However, the athlete herself looks back on her performances – and experiences – at London 2012 as some of the most memorable of her career to date.


“Being in front of a home crowd, walking out and hearing people chanting your name and hearing the incredible noise around stadium was just phenomenal,” she recalls.


“Then being able to walk away with a few medals (two silvers and a bronze) from the Games was really special, especially as the lead up had been slightly challenging, so to overcome that adversity was super special.”


Claire Cashmore competing for British Triathlon - credit Steve Cox


Despite her achievements at the Rio 2016 Games – gold and silver – Claire insists it did not feel like ‘mission accomplished’, but she was seeking a new challenge after decades dedicated to one sport.


“I had kind of fallen out of love with the sport and needed to reassess what I wanted to do,” Claire reveals.


“I'd considered moving to triathlon from a younger age, as I loved running as a kid and I enjoyed being on my bike, so I thought what a great thing to put them all together.


“I needed to change things up, step outside my comfort zone, do something that scared me and that’s definitely what I did, so it was the best move I've made.”


The postponed Tokyo 2020 Games, which took place in the summer of 2021 due to the Covid-19 pandemic, saw her compete in a fifth Paralympics, but first in her new sport.


There she would again claim a podium place with bronze, but it was a “bittersweet” moment for the triathlete who was handed a controversial ‘drafting’ penalty during the cycling phase.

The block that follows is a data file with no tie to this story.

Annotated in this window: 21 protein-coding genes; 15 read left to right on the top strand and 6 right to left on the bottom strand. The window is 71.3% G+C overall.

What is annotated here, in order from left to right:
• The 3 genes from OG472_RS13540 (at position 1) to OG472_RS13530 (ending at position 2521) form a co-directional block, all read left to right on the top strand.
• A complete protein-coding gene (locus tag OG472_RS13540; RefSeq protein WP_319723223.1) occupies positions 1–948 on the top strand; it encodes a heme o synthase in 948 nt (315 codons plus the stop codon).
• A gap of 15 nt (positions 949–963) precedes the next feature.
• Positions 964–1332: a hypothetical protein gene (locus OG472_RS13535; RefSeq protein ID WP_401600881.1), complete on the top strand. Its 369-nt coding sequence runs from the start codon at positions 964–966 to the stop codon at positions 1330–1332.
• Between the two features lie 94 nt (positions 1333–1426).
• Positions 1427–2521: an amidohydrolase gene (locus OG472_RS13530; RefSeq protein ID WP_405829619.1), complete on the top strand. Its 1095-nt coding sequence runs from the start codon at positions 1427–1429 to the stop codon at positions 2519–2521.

24 hours earlier she had also watched on as her partner, Dave Ellis, was denied his own medal after a technical problem.


“Tokyo was incredible and also terrible,” she recalls.


“Obviously watching my boyfriend Dave Ellis the day before with his chain (problem) was pretty heart-breaking and quite emotional seeing somebody that you care about having such misfortune, it’s really horrible.


“My race didn't also necessarily go with the drafting (penalty), but was still incredibly proud. of myself for managing to pick up that bronze medal and yeah, being able to hold on to that bronze medal was still incredible.”


Second at the World Triathlon Para Series event in Swansea boosted not only her confidence but also her Paris 2024 Paralympic qualification prospects and she is determined to better the bronze she won at Tokyo 2020 come next year’s Games.


“I can't wait to kind of hopefully show how more experienced I am, how much better physically I am and how I’m better positioned to put myself in to compete against best in the world,” she tells the Women’s Sports Alliance (WSA).


“Obviously, the sport is getting more and more competitive and harder and harder, which means there’s definitely no time to be to get complacent.


“It's constant keeping you on your toes so I’ve lots of training to do before for Paris, but that makes it really exciting.”